Woman! (Jn 20, 11-31)
On this occasion, I would like to return to a consideration offered by the Gospel of Saint John. That beautiful passage is the encounter of the Risen Jesus Christ with the Magdalene. I invite you to re-read it and savor it in a moment of silence and prayer, and I want you to pause and focus on the first word that comes out of the mouth of the Risen Jesus Christ. The word is “Woman,” addressed to Mary Magdalene.
Suppose we consider this is how Jesus expressed himself when speaking to his mother or speaking of his mother. In that case, we should be overwhelmed by the emotion of thinking that he addresses Magdalene with the same expression.
It electrifies me to think that Jesus says “Woman” right after the most important event in history, his resurrection. Jesus Christ is renewing creation in its entirety with his resurrection, and his first word is “Woman.” He carries the word on his lips and in his heart.
Is Jesus Christ taking up the story of creation and remaking or recreating that story from another woman, Mary of Magdala, representing that first Eve?
It is no small thing that Jesus has chosen the moment of Easter Sunday, the circumstances and this word, to shake the wounded heart of Mary Magdalene aching from the scandal of the Passion, to revive in her heart hope, love, and faith in “her teacher,” her “Rabboni.” Yet, to understand the words of Christ to the Magdalene in terms of simply tenderness towards a justly desolate and sad woman would be to misrepresent the event.
This passage must be read in terms of a new creation that is inaugurated with the resurrection. The protagonists are Christ and a woman, and it is legitimate to see them as the equivalent of that first original couple, Adam and Eve. This has usually been the interpretation of the Holy Fathers, Christ the new Adam, and woman, especially the Virgin, though not exclusively, the new Eve.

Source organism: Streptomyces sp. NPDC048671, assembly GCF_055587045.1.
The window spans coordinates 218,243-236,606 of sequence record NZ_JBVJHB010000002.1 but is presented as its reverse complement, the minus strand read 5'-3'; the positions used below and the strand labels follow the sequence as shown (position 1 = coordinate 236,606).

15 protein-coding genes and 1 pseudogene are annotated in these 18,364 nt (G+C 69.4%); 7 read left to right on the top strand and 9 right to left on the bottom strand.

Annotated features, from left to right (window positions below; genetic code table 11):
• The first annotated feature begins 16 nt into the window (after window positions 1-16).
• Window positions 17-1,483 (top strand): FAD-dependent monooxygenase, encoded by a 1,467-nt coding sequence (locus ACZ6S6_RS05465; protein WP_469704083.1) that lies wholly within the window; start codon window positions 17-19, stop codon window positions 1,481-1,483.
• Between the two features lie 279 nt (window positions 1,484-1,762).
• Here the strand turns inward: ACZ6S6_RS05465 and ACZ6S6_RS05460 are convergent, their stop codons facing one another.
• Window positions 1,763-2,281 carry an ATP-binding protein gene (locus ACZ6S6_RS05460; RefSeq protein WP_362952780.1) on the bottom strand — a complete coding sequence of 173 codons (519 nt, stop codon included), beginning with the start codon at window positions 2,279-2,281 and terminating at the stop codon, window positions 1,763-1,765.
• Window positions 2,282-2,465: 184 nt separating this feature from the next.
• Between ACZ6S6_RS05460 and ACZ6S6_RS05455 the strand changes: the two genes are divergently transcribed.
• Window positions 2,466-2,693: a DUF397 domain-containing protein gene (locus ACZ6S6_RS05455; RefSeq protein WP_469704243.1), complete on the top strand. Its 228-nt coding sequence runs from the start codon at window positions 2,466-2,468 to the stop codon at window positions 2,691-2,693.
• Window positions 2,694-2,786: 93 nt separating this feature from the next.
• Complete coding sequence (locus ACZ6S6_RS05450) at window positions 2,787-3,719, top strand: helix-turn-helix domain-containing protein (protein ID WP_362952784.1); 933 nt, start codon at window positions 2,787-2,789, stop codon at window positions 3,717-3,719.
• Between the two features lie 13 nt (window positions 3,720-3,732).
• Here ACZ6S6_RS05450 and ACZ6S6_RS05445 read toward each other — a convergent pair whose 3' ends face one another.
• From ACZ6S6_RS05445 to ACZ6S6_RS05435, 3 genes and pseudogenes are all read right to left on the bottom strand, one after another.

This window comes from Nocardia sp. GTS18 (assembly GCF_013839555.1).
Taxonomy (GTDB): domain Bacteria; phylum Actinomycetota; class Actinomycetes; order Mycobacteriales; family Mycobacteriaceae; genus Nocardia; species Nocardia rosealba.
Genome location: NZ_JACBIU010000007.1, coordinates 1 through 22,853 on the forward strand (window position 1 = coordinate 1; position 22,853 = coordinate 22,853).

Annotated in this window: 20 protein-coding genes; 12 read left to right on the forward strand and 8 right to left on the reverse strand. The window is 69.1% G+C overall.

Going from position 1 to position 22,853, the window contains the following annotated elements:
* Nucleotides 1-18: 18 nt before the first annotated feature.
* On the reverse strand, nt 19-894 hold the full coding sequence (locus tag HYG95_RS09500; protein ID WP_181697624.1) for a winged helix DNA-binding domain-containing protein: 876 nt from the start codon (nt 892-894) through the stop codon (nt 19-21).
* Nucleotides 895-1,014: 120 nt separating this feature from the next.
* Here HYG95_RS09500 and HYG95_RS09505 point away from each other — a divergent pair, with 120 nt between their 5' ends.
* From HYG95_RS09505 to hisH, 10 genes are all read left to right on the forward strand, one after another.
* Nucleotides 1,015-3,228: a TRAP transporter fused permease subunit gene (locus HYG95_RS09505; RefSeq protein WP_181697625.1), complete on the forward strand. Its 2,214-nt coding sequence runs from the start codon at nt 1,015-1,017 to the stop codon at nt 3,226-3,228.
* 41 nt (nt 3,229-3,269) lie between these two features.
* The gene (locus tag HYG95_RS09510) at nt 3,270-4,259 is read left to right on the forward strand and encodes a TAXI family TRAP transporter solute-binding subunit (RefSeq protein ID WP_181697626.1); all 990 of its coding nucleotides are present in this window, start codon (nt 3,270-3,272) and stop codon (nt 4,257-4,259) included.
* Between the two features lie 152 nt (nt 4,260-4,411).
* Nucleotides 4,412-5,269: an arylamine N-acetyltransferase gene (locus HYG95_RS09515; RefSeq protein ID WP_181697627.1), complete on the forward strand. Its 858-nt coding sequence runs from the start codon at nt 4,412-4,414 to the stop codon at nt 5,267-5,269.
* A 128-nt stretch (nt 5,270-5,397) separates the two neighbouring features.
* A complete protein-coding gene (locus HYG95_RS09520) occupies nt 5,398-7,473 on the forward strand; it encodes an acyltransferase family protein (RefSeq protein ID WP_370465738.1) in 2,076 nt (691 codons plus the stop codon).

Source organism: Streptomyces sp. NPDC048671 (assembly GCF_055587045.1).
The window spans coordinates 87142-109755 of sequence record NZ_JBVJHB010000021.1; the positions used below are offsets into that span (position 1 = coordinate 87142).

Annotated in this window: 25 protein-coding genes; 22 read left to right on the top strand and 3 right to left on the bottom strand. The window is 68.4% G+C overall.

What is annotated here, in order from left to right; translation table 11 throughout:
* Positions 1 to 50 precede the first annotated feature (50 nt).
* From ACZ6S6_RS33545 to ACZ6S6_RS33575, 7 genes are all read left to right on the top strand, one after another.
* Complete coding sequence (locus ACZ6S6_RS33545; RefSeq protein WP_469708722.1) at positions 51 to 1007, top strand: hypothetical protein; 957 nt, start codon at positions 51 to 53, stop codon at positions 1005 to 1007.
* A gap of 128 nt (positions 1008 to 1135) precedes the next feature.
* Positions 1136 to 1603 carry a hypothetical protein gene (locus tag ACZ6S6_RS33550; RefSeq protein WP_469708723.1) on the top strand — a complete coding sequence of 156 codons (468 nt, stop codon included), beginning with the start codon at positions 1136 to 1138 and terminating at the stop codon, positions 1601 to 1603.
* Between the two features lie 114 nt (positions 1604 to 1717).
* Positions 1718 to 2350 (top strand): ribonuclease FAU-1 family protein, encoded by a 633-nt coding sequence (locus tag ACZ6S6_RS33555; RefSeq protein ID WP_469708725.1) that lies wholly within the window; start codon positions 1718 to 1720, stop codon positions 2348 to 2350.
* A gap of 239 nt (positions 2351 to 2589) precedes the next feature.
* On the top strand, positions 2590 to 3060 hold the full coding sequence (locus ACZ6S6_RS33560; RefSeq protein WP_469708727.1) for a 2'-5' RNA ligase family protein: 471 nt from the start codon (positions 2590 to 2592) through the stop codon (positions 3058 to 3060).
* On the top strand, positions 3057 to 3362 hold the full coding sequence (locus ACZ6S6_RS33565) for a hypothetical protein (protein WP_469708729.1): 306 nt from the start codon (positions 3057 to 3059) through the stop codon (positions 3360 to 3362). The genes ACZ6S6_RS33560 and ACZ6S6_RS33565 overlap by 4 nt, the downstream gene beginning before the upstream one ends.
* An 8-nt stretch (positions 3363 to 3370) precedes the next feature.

In the generic appellation “woman” that Christ gives to Mary Magdalene, Christ seems to be contemplating the original woman and all women. If the resurrection completes creation, it can be said that it also brings to perfection what was initially God’s idea: to make man and woman a unity of persons within a diversity of functions. If we analyze this through the lens of anthropology, we would say that with the original man, there was a significant shortage that he could not solve, loneliness, and insecurity. God invented “woman” to fulfill that congenital deficiency of man. The woman will always be the column that will support a man threatened by loneliness and insecurity. For this reason, Mary Magdalene is an icon for all women.
Following biblical interpretation, Jesus is shown as the Lord of the “woman” of all women. From his resurrection onwards, no one will have “domain” over women but Jesus Christ. He frees them from the historical conditioning associated with their status as women and makes them agents alongside men in his work of redemption. The Kingdom of Christ hence is an enterprise to be carried out by all in the unity of mission, function, and effort.
Fr. Juan María Solana, L.C